Eyewitness Identification Procedures (Part 2)

by | May 22, 2019 | Blog, Criminal Law, Legal Procedures, Monmouth County, New Jersey, Ocean County

The majority continued in relevant part: Eugene Roberts pulled into the driveway of his home in Newark. As Roberts got out of his car, three men approached him. One of the men pointed a revolver at Roberts’ torso and demanded money. Another man, later identified as defendant Ibnmauric Anthony, asked for Roberts’ car keys. The man searched the car as Roberts watched and then tossed the keys to the ground before all three walked away. Roberts called the police and gave a statement.

Two days later, Roberts returned to the police station to look at a photo array. Detective Karima Hannibal administered the array. She was not involved in the case and did not know the suspect’s identity. Detective Hannibal read a series of instructions to Roberts, showed him the array, and recorded his response. She used three pre-printed Newark Police Department forms to document the identification procedure.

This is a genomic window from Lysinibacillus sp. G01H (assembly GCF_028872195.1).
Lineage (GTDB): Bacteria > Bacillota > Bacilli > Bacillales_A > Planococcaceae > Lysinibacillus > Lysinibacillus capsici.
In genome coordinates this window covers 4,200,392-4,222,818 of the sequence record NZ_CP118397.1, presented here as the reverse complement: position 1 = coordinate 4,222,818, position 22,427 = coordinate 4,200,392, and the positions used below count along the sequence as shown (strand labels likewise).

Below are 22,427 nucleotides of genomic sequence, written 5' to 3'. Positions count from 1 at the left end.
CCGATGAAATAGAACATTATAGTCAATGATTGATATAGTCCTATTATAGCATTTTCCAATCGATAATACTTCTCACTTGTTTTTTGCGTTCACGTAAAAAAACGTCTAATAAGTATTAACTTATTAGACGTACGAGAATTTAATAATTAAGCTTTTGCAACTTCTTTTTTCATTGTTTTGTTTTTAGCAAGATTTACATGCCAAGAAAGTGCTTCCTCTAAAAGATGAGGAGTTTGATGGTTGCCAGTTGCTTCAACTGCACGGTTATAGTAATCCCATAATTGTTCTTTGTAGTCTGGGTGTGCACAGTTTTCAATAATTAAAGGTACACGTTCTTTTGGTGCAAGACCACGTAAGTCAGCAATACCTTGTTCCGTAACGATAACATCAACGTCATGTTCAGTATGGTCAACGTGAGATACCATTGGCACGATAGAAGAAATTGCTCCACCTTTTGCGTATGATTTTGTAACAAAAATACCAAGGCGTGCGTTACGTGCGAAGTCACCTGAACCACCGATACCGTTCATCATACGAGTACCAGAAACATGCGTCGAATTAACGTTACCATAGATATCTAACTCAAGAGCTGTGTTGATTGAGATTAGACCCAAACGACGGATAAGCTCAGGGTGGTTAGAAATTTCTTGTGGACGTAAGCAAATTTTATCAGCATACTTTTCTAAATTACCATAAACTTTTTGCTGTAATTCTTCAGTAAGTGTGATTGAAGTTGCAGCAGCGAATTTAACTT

A grand jury indicted defendant, who moved to suppress the out-of-court identification and asked for a pretrial hearing under United States v. Wade, 388 U.S. 218 (1967), and Henderson.  Defendant argued that it was improper for law enforcement officers not to memorialize or record the dialogue during the viewing of the photo array because there was no way to know if any impermissibly suggestive behavior took place.

The trial court denied defendant’s motion and request for a pretrial hearing. Trial began, and the case rested on Roberts’ identification. To instruct the jury, the trial court used the model jury charge for eyewitness identification, Model Jury Charges (Criminal), “Identification:  In-Court and Out-of-Court Identifications” (rev. July 19, 2012) (Identification Charge). Defendant did not object or ask for a supplemental charge about the administration or recording of the photo array. The jury convicted defendant on all counts.

This case demonstrates the importance of renewing a pre-trial objection during trial when the issue re-presents itself. Otherwise, your adversary can argue that the issue was waived or is subject to a plain error standard of review.